"Maybe I have a dark sense of humor or of claustrophobia. Sometimes my work's very shocking, as if something is wounded. But it also has an aspect of tenderness. There are these two energies, balancing back and forth in certain works."
Since the beginning of the 1970s, Rebecca Horn has been creating an oeuvre which constitutes an ever-growing flow of performances, films, sculptures, spatial installations, drawings and photographs. The essence of their imagery comes out of the tremendous precision of the physical and technical functionality she uses to stage her works each time within a particular space.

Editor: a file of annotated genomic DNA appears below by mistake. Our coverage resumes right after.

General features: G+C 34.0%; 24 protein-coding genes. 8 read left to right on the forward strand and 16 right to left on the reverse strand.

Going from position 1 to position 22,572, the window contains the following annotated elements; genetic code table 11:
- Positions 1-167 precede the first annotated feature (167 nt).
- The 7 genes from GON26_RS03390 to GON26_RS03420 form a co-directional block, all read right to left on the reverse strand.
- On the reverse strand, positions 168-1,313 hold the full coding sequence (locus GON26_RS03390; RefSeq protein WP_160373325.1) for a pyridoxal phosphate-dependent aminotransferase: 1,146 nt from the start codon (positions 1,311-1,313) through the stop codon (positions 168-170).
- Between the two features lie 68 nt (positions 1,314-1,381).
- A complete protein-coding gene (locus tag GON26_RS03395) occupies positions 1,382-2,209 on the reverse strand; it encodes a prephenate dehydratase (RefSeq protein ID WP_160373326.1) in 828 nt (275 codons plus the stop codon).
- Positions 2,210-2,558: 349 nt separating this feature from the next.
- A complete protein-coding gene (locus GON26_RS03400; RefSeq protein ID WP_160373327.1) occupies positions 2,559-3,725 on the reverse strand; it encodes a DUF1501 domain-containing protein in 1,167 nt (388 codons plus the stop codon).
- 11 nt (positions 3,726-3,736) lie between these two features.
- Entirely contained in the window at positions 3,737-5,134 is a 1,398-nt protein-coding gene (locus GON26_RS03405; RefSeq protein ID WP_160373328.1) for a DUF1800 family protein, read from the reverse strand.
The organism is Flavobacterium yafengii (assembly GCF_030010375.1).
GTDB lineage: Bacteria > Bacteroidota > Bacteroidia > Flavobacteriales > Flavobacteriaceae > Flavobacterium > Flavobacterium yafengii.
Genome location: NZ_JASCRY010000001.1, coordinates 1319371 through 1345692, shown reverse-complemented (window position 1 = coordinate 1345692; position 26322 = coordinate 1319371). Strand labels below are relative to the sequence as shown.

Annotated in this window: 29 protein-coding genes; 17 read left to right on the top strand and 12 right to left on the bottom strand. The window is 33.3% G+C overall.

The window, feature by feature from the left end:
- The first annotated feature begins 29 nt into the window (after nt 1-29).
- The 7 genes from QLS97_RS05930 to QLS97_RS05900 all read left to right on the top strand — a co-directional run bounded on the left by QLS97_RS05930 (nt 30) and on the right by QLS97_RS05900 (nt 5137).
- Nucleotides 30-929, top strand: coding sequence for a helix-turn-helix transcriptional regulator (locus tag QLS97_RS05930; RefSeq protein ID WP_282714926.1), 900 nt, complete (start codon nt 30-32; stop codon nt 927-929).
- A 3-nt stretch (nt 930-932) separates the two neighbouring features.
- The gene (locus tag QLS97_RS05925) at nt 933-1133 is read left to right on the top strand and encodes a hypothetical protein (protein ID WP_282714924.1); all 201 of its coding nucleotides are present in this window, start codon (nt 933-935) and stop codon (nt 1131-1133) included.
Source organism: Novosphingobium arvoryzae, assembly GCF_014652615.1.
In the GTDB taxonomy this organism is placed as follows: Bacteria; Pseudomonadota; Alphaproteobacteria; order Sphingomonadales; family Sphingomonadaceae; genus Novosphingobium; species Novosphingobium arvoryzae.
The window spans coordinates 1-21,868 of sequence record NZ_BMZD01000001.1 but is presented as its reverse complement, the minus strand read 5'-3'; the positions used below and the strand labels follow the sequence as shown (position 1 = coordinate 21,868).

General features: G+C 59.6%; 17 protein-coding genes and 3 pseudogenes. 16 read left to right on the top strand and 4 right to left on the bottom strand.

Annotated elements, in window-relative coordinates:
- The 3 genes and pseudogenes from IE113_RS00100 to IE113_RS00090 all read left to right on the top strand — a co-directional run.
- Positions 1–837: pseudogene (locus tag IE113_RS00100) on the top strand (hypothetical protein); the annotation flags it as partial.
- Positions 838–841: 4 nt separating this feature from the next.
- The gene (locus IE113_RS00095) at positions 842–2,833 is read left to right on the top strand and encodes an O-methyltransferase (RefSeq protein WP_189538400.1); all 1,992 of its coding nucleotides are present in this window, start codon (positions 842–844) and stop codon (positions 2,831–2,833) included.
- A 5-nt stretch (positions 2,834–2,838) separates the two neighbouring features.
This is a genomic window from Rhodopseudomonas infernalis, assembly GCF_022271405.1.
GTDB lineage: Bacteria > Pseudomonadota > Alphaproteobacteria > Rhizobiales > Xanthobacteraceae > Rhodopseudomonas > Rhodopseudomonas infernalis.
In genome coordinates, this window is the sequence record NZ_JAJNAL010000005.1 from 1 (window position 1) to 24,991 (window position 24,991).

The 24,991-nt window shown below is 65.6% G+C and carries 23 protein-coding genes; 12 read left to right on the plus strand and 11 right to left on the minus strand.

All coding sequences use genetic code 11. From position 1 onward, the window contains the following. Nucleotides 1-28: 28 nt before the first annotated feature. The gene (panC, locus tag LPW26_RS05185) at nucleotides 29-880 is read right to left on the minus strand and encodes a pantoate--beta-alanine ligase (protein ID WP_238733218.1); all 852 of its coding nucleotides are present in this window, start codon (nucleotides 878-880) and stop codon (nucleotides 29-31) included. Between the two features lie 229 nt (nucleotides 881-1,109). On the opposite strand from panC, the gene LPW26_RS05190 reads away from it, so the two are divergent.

Her work is bound together by consistency in logic; each new work appears to develop stringently from the preceding one. Elements may be readdressed, yet appear in totally different, divergent contexts. Following the physical experience of her performance with body extensions, masks and feather objects of the 1970s came the first kinetic sculptures featured in her films such as The Feathered Prison Fan in Der Eintänzer (1978), or The Peacock Machine in La Ferdinanda (1981).